“Every night. I’m on this stool, with a glass or two of the good stuff.” The small man answers, looking up at him with a sardonic twinkle in his eye and a lilting accent to his much higher-pitched voice than Crowley’s ever was. He’s obviously not recognizing Sam, which is pretty much impossible given their history.
“Sounds like a great tradition.” Sam says, with a small relieved laugh. Now that he looks at the man more closely, he can see he’s decades younger than Crowley, a whole lot less wrinkles and with more of an overall happy demeanor.
“Only thing that keeps me alive and here.” The man says, tossing back the remainder of his whiskey.
“What? There’s something to keep you here, in this town?” Sam asks, wondering why anyone would be trying to stick around a little podunk town like this, even though he has to admit it’s a pretty nice bar at least.
“Yeah, I’m waiting on a ride, I guess you could say.” The man says, sounding like he’s not telling the whole story behind that statement.
“Me too, just for the night though. My brother is picking me up tomorrow.” Sam says, thinking about telling Dean of this encounter, and how he handled talking to Crowley’s doppelganger.
“Wish I had one of those.” The man says, sounding more than a little wistful.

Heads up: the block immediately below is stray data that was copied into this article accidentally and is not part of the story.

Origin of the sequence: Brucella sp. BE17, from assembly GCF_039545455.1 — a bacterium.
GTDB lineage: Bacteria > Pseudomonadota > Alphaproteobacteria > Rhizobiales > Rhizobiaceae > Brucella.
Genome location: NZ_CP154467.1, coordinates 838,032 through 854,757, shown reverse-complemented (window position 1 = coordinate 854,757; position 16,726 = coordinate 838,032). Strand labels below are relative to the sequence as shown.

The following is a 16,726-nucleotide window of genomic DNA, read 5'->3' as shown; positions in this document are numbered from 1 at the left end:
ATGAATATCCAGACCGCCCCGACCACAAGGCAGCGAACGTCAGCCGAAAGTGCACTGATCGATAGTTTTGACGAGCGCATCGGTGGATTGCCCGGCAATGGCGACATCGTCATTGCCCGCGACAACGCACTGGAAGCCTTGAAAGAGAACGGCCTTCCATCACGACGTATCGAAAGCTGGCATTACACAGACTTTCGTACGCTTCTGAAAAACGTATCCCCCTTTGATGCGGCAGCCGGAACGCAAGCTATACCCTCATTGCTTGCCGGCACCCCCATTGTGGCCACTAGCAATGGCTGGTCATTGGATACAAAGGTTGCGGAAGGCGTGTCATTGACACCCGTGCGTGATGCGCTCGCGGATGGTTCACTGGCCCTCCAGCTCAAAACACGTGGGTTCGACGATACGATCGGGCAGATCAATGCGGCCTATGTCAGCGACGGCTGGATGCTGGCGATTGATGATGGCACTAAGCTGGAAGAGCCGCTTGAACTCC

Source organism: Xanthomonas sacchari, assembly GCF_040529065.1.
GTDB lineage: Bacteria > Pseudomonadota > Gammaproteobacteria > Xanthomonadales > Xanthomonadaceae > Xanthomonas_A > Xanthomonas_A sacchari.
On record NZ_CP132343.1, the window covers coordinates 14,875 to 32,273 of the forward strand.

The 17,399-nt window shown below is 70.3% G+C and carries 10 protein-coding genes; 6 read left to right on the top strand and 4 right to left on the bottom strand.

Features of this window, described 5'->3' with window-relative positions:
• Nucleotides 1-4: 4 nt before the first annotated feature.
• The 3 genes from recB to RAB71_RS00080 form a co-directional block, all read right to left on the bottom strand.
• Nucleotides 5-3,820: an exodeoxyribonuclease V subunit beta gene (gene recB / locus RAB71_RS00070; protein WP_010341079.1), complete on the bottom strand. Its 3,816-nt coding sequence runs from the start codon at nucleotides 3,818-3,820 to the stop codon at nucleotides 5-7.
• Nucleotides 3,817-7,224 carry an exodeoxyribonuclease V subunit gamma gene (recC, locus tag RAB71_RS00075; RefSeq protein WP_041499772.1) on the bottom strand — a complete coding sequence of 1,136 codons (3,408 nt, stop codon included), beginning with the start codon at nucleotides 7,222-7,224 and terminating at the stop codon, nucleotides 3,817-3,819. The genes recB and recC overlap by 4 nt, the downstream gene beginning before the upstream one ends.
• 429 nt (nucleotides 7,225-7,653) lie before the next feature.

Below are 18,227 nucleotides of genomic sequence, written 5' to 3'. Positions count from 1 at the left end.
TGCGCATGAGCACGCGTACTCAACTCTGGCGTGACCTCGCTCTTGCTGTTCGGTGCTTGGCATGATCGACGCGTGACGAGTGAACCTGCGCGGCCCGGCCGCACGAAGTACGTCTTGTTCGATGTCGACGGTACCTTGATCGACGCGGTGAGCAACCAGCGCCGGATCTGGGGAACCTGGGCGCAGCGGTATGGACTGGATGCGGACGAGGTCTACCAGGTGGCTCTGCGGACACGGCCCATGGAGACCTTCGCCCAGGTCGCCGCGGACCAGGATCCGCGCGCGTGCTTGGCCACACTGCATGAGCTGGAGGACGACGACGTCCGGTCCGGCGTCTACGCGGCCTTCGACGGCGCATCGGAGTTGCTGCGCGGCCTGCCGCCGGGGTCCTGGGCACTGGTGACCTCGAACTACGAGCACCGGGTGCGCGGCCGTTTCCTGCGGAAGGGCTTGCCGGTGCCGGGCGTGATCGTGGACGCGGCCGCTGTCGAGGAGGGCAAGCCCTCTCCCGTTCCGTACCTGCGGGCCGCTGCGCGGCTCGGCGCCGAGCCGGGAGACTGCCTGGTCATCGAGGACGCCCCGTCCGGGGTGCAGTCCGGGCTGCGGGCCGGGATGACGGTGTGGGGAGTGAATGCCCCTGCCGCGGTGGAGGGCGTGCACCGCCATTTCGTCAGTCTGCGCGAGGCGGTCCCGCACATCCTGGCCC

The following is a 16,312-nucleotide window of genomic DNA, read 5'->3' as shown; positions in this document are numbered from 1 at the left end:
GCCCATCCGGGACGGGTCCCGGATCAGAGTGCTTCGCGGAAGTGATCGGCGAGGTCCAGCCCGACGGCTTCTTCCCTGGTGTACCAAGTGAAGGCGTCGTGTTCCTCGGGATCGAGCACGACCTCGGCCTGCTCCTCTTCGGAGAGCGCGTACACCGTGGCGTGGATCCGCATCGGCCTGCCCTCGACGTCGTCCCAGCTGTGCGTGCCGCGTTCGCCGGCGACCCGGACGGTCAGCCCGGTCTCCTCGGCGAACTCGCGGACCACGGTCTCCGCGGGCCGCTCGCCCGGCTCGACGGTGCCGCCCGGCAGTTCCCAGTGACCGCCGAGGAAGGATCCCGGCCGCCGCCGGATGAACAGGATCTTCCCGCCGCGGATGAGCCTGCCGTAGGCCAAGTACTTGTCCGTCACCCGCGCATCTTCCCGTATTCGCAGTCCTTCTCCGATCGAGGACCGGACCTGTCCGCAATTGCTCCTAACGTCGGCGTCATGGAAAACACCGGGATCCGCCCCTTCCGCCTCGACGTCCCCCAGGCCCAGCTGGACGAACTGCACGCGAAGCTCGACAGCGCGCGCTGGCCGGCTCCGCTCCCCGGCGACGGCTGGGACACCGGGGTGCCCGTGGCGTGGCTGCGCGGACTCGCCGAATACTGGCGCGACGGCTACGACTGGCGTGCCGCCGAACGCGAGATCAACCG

“What a brother?” Sam asks, a little surprised because he was just thinking of asking if this guy does have a brother himself, maybe one who used to be a Scottish tailor at some point.
“Yeah, wish I had one, gets pretty lonely out in the black.” The man answers, stating his wish pretty emphatically.
“They can come in pretty handy sometimes.” Sam answers honestly, a whole list of times that Dean’s saved his ass goes flying past his internal memory striking him with how very long that list is after all these years. Thinking about Dean sort of makes Sam forget that he wants to ask what ‘out in the black’ means because he’s never heard that phrase.
“I bet.” The man says solemnly, watching his drinking companion obviously review something about what this brother means to him.
Sam sticks his hand out to shake, “I’m Sam Winchester by the way, ‘s nice to meet you.”
The man looks momentarily flummoxed but then takes his hand and shakes vigorously, “Name’s Badger.”
“Where you from Badger, sounds like Scotland maybe?”
“Nope, place called Dyton, in what you’d call a British colony I s’pose. How about you, where do ya hail from?” Badger asks, skillfully changing the subject so as to not alert this Earthling-from-the-Past as to his inherent foreign-ness.
“Oh, I’ve lived all over the country, but I was originally born near here over in Kansas.” Sam answers, still examining Badger’s face and marveling at how much he really resembles Crowley.
“Ever been out of the States, Sam?” Badger asks, wondering if this man has ever even made it off this continent on this beautiful blue planet.
“Just once to Scotland, your accent reminded me a bit of the people’s there. I’ve been on a kind of road-trip in the U.S. for most of my life, just finally settling down.” Sam answers, wondering if he could ever explain just what being in motion his whole life has meant, and how just the thought of standing still in one place terrified him more than the idea of dealing with a nest of vampires on his own ever would.